awarding treatment in lieu of compensation

A 2023 ruling by an Eastern Cape court awarded treatment in lieu of financial compensation to a victim of medical malpractice.

Instead of receiving financial compensation for future medical expenses, the victim – a profoundly disabled child – is to be granted free treatment at state hospitals. The child has cerebral palsy as a direct result of medical negligence.

This is the second ruling of its type. In 2019, a Gauteng judge made a similar award of free treatment in lieu of a lump-sum payout for a child with cerebral palsy.

DSC Attorneys is concerned with the precedent that these rulings set for a number of reasons.

Proven inability to deliver adequate care

The 2019 ruling has already proven disastrous for the affected child and his family.

According to the Mail & Guardian, the bulk of the promised medical services and devices “…has not been provided or turned out to be substandard”.

The family is now preparing to return to the courts to seek redress.

It doesn’t make sense to force victims of medical malpractice back to the same under-resourced and visibly maladministered state facilities that failed them in the first place.

Traumatic for medical malpractice victims and their families

Experiencing injuries (or having your new baby or a close family member seriously harmed) as a result of medical negligence is extremely traumatic.

It’s unfair and inhumane to force those affected to return to the state facilities where they were mistreated.

As an anonymous source quoted in the Mail & Guardian article notes, “We are sending cerebral palsy children back to the very institutions which caused their condition in the first place. It is also psychologically damaging for the parents, who don’t understand why they must go back to the same people in the same institution who harmed them.”

Denying severely injured victims access to the best available medical care

In South Africa, the private healthcare sector offers far more extensive access to specialists, equipment and advanced treatments than public hospitals.

Awarding state hospital treatment instead of financial compensation denies victims of medical malpractice access to these resources.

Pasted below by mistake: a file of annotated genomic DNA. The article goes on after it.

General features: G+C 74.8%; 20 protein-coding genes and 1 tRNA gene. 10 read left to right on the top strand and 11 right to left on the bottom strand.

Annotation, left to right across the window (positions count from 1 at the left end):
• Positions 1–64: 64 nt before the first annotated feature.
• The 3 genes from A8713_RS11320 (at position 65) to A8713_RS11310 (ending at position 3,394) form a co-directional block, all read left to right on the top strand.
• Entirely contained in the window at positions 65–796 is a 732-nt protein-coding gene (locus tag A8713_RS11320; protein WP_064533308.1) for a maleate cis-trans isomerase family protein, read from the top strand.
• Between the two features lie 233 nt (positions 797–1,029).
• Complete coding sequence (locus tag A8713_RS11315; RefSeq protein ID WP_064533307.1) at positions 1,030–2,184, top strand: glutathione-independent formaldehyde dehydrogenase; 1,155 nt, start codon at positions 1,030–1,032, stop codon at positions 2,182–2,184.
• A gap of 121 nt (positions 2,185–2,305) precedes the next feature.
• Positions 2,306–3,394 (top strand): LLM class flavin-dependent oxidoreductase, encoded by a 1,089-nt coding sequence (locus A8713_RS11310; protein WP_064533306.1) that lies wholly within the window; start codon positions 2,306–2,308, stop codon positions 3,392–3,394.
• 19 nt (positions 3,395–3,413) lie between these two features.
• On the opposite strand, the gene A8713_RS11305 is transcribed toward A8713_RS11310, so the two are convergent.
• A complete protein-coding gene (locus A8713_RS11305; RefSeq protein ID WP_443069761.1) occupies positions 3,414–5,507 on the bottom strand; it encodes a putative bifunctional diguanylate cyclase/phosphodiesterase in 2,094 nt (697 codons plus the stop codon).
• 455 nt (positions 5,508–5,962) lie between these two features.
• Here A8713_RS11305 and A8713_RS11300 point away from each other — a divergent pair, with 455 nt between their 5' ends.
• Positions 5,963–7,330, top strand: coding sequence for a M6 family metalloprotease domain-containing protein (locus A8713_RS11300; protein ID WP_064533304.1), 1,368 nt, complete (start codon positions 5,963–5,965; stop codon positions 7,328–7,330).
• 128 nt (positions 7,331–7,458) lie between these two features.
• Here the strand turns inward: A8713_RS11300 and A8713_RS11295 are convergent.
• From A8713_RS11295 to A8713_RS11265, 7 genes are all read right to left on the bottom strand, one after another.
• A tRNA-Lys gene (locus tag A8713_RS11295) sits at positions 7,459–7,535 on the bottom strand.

For people with serious injuries or disorders (like children with cerebral palsy), this could make a profound difference to both quality and length of life.

Implications for victims who can’t afford legal fees

The majority of South Africans who suffer the consequences of negligent state medical care can’t afford legal fees.

The legal professionals who represent their interests typically get paid for their services in accordance with contingency agreements. They work on a “no win, no fee” basis and get paid only when the claimants get lump-sum compensation for their injuries.

In effect, awarding state hospital treatment instead of lump-sum compensation deprives those injured of professional legal representation.

The urgent need to find a real solution to medical negligence in SA’s hospitals

Last but not least, there is an unacceptably high incidence of gross medical negligence in South African hospitals.

The precedent set by the 2019 and 2023 rulings suggests that those responsible shouldn’t even have to pay compensation for the harm they’ve inflicted.

This is not in the best interests of South African patients, who deserve healthcare that won’t leave them with serious injuries (or worse).

Awarding treatment in lieu of financial compensation removes accountability, and that’s not the way to drive improvement.


How DSC Attorneys can help

At DSC Attorneys, we have extensive experience in handling medical malpractice claims. If you may have a claim, contact us for the very best legal support and representation.

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